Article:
Hispanic walkout at N.C. slaughterhouse could help the union gain a foothold
By ERIN GARTNER , Associated Press writer
TAR HEEL, N.C. — For Hector Pizzaro, it wasn't the rigors of a bloody workday spent slicing freshly killed hogs along an assembly line that led him to walk off the job. It was the chance he might lose that job.
The Mexican immigrant was among about 1,000 mostly Hispanic employees who staged a two-day walkout in November, upset that Smithfield Foods Inc. fired 50 or so people in a crackdown on undocumented workers at the world's biggest hog slaughterhouse.
Pizzaro, speaking in Spanish, warned that if Smithfield fires any more workers, "we'll go again."
Union officials who have struggled without success for more than a decade to organize the plant quickly threw their support to the Hispanic workers, recognizing that the crackdown and others like it around the country represent a new opportunity for the labor movement to boost membership.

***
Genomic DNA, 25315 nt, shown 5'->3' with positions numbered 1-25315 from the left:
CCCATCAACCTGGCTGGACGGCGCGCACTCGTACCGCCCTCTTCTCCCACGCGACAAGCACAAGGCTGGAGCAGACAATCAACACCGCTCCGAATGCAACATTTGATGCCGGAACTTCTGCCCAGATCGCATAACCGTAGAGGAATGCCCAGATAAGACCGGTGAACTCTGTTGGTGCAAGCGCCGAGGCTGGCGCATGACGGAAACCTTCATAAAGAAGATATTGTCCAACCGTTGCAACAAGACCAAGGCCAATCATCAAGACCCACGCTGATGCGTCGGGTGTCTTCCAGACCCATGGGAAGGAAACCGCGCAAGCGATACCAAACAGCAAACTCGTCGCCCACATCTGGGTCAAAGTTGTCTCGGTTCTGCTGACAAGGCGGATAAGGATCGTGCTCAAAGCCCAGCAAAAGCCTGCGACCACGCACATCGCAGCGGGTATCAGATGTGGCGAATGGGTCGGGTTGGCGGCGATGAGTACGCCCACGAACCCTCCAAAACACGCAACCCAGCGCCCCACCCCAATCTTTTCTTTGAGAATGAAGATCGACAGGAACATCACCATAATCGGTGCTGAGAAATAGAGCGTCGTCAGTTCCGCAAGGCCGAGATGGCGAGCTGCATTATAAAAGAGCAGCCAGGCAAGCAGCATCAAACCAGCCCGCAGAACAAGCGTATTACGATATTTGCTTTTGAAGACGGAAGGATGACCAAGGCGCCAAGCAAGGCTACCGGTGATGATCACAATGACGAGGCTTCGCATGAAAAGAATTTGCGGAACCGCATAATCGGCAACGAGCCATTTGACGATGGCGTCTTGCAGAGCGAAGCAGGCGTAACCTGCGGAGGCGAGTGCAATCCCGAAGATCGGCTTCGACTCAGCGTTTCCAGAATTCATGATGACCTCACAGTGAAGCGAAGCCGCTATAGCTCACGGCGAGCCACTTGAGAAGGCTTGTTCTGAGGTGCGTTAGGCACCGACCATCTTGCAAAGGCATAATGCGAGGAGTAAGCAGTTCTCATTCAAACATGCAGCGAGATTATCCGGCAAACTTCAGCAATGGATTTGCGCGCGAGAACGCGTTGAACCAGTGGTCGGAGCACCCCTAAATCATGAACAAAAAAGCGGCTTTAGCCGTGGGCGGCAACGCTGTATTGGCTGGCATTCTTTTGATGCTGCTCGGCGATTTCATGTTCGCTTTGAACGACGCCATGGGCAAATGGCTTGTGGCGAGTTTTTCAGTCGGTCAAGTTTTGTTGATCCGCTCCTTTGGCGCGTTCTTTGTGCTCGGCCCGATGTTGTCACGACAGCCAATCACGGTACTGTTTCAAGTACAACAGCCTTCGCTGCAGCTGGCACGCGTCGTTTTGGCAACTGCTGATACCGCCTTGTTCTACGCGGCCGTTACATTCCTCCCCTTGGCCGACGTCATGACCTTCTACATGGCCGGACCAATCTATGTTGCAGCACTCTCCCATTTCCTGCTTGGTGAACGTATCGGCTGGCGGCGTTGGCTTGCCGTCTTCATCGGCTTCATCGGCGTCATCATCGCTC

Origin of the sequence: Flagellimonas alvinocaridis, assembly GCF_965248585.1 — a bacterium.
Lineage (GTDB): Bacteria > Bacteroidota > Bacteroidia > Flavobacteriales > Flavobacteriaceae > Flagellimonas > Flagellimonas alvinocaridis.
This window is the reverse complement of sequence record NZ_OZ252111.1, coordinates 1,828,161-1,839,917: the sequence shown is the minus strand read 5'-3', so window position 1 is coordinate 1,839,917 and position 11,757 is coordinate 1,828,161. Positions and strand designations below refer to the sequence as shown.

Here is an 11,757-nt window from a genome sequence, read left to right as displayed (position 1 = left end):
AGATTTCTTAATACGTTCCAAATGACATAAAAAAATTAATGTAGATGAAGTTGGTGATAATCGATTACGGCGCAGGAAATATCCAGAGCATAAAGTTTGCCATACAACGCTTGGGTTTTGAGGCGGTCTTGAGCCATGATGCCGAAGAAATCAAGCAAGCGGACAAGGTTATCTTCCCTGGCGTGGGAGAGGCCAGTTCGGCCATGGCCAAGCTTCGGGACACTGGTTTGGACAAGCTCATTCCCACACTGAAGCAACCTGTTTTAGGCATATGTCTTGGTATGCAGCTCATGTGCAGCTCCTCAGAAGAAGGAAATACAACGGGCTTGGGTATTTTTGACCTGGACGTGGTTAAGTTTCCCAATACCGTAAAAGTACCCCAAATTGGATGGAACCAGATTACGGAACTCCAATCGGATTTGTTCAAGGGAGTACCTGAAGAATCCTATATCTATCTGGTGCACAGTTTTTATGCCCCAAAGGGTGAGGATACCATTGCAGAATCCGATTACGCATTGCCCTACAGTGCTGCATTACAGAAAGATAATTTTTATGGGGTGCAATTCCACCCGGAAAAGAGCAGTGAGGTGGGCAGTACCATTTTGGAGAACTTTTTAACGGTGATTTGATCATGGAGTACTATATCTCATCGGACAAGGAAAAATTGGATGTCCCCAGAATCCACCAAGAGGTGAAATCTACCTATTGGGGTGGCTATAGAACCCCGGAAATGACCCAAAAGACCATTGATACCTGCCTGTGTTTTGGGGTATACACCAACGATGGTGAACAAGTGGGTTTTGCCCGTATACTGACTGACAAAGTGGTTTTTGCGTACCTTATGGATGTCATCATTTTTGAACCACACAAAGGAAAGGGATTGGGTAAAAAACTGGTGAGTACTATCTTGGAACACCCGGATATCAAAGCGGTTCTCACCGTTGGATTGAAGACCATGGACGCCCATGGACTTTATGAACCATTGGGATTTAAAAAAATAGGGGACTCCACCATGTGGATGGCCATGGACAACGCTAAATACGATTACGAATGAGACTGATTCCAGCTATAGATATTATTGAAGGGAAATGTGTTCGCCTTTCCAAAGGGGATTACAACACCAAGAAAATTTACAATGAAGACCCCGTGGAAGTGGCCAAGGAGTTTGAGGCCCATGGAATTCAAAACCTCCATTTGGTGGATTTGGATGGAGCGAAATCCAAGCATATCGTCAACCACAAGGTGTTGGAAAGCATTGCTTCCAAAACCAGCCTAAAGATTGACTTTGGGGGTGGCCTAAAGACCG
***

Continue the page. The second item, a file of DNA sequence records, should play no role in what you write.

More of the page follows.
"It is interesting that they're taking this on and doing it in such a way, sort of out there as the defender of the undocumented worker," said Richard Herd, a professor of labor studies at Cornell University. "They're looking for a way to get more members, and this may be a way for them to make an effective challenge."
Much of the recent immigration boom in North Carolina and other states is driven by jobs like those at Smithfield. In 2003, the latest year for which numbers are available, 42 percent of meat and poultry workers in the U.S. were Hispanic, and about a quarter of those were non-citizens, according to a government report.